How to Make a Jungle Bird Cocktail

Keep New Times Free
I Support
  • Local
  • Community
  • Journalism
  • logo

Support the independent voice of Phoenix and help keep the future of New Times free.

Sometimes behind the bar, you have your own personal trends. Take, for example, this week's cocktail. A year or two ago, I got on a streak of making this drink for almost everyone I knew. I sang its praises far and wide. But somehow, it never made it into Chow Bella.

Then last week some friends and I were talking shop. Someone asked if I had heard of the Jungle Bird cocktail. They said I'd like it, that doesn't take itself too seriously but has a sophisticated side. I found the recipe in my library and immediately remembered that I'd made scores of these not too long ago.

I'm glad I dusted off my archives. The Jungle Bird cocktail is a damned fine drink.

The Jungle Bird is a oddball in the already weird world of tiki drinks. For starters, it was created in 1978 when the tiki fad was getting pretty long in the tooth. Second, it's one of the rare tiki cocktails that was actually created in the South Pacific, at the now-defunct Aviary Bar in the Kuala Lumpur Hilton.

At first blush, the Jungle Bird is a textbook forgettable umbrella drink. There's rum, plenty of pineapple juice, and a little lime and sugar (which in the late 1970s was almost certainly bottled sour mix). But then, the simple becomes unforgettable by adding just one ingredient, Campari.

See also: Drink a Boulevardier Cocktail, Wow Your Favorite Bartender

Campari is usually seen teaming up with vermouth (in Negronis and Boulevardiers) or just a healthy splash of orange juice. Here, it plays off the sweet and tangy notes of the pineapple juice in a unique fashion. Indeed, it's one of the only cocktails in the tiki pantheon that calls for Campari. Since Campari has quite an assertive flavor, dark rum is called for; light rum would be obliterated by Campari's bitter notes.

Even with Campari, you may still find that the drink leans a little much into umbrella drink territory. If you do, the solution is simple. Just cut the amount of pineapple juice down to an ounce or two. Make sure you leave in at least a little pineapple juice, though. It's what creates the attractive foamy head on the drink.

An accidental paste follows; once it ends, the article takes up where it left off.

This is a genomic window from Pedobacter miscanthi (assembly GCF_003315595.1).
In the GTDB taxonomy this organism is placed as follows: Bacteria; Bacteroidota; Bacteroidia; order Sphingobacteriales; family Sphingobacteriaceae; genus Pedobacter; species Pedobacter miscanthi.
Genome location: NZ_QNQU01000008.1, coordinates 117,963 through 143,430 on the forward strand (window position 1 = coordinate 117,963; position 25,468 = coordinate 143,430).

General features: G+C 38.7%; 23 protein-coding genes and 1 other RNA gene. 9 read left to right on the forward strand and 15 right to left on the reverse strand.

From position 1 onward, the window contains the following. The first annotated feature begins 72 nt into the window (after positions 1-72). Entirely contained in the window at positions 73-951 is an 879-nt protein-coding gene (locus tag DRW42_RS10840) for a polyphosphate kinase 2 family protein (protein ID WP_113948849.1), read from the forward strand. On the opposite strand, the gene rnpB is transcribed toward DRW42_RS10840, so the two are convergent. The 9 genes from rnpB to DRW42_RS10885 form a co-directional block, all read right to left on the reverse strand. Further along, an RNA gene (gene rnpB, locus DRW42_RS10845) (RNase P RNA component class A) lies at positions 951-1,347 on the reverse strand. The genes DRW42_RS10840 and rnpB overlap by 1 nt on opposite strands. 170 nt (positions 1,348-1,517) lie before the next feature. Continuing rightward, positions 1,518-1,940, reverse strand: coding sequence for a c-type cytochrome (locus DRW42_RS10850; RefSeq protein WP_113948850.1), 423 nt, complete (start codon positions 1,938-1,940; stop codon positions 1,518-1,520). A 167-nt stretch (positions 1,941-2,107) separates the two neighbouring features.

Jungle Bird 1/2 ounce lime juice 1/2 ounce simple syrup 1 1/2 ounces dark rum 3/4 ounce Campari 4 ounces pineapple juice

Shake well with ice cubes. Pour into a double rocks glass. Garnish with an orchid if you have some.

Follow Chow Bella on Facebook, Twitter, and Pinterest.

Keep Phoenix New Times Free... Since we started Phoenix New Times, it has been defined as the free, independent voice of Phoenix, and we would like to keep it that way. Offering our readers free access to incisive coverage of local news, food and culture. Producing stories on everything from political scandals to the hottest new bands, with gutsy reporting, stylish writing, and staffers who've won everything from the Society of Professional Journalists' Sigma Delta Chi feature-writing award to the Casey Medal for Meritorious Journalism. But with local journalism's existence under siege and advertising revenue setbacks having a larger impact, it is important now more than ever for us to rally support behind funding our local journalism. You can help by participating in our "I Support" membership program, allowing us to keep covering Phoenix with no paywalls.

We use cookies to collect and analyze information on site performance and usage, and to enhance and customize content and advertisements. By clicking 'X' or continuing to use the site, you agree to allow cookies to be placed. To find out more, visit our cookies policy and our privacy policy.


Join the New Times community and help support independent local journalism in Phoenix.


Join the New Times community and help support independent local journalism in Phoenix.